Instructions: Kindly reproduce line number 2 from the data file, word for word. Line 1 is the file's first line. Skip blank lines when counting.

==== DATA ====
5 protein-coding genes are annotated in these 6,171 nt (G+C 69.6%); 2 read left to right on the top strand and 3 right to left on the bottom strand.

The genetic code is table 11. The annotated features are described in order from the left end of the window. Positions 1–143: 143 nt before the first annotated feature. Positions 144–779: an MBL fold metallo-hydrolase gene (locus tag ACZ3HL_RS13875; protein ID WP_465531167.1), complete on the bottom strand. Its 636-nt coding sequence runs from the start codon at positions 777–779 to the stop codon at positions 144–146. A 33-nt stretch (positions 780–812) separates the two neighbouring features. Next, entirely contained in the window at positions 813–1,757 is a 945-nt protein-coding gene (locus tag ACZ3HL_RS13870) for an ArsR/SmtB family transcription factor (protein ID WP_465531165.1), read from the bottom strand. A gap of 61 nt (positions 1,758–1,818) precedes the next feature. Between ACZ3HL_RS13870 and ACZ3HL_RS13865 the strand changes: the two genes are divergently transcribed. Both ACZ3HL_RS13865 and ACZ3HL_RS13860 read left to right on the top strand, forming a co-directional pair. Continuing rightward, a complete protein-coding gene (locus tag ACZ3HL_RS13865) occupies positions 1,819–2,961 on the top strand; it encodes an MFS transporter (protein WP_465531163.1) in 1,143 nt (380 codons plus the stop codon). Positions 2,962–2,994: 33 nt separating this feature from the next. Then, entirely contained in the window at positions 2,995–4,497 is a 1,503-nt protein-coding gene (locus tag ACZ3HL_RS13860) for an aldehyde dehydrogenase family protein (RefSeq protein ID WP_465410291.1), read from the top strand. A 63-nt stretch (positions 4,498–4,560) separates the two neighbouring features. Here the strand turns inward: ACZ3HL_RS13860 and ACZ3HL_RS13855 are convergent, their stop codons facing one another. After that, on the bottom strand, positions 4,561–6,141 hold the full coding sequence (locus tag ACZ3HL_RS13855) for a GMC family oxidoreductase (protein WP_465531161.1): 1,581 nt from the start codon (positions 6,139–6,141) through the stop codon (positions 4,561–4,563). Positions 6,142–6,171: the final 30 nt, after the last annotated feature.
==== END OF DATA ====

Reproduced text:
The genetic code is table 11. The annotated features are described in order from the left end of the window. Positions 1–143: 143 nt before the first annotated feature. Positions 144–779: an MBL fold metallo-hydrolase gene (locus tag ACZ3HL_RS13875; protein ID WP_465531167.1), complete on the bottom strand. Its 636-nt coding sequence runs from the start codon at positions 777–779 to the stop codon at positions 144–146. A 33-nt stretch (positions 780–812) separates the two neighbouring features. Next, entirely contained in the window at positions 813–1,757 is a 945-nt protein-coding gene (locus tag ACZ3HL_RS13870) for an ArsR/SmtB family transcription factor (protein ID WP_465531165.1), read from the bottom strand. A gap of 61 nt (positions 1,758–1,818) precedes the next feature. Between ACZ3HL_RS13870 and ACZ3HL_RS13865 the strand changes: the two genes are divergently transcribed. Both ACZ3HL_RS13865 and ACZ3HL_RS13860 read left to right on the top strand, forming a co-directional pair. Continuing rightward, a complete protein-coding gene (locus tag ACZ3HL_RS13865) occupies positions 1,819–2,961 on the top strand; it encodes an MFS transporter (protein WP_465531163.1) in 1,143 nt (380 codons plus the stop codon). Positions 2,962–2,994: 33 nt separating this feature from the next. Then, entirely contained in the window at positions 2,995–4,497 is a 1,503-nt protein-coding gene (locus tag ACZ3HL_RS13860) for an aldehyde dehydrogenase family protein (RefSeq protein ID WP_465410291.1), read from the top strand. A 63-nt stretch (positions 4,498–4,560) separates the two neighbouring features. Here the strand turns inward: ACZ3HL_RS13860 and ACZ3HL_RS13855 are convergent, their stop codons facing one another. After that, on the bottom strand, positions 4,561–6,141 hold the full coding sequence (locus tag ACZ3HL_RS13855) for a GMC family oxidoreductase (protein WP_465531161.1): 1,581 nt from the start codon (positions 6,139–6,141) through the stop codon (positions 4,561–4,563). Positions 6,142–6,171: the final 30 nt, after the last annotated feature.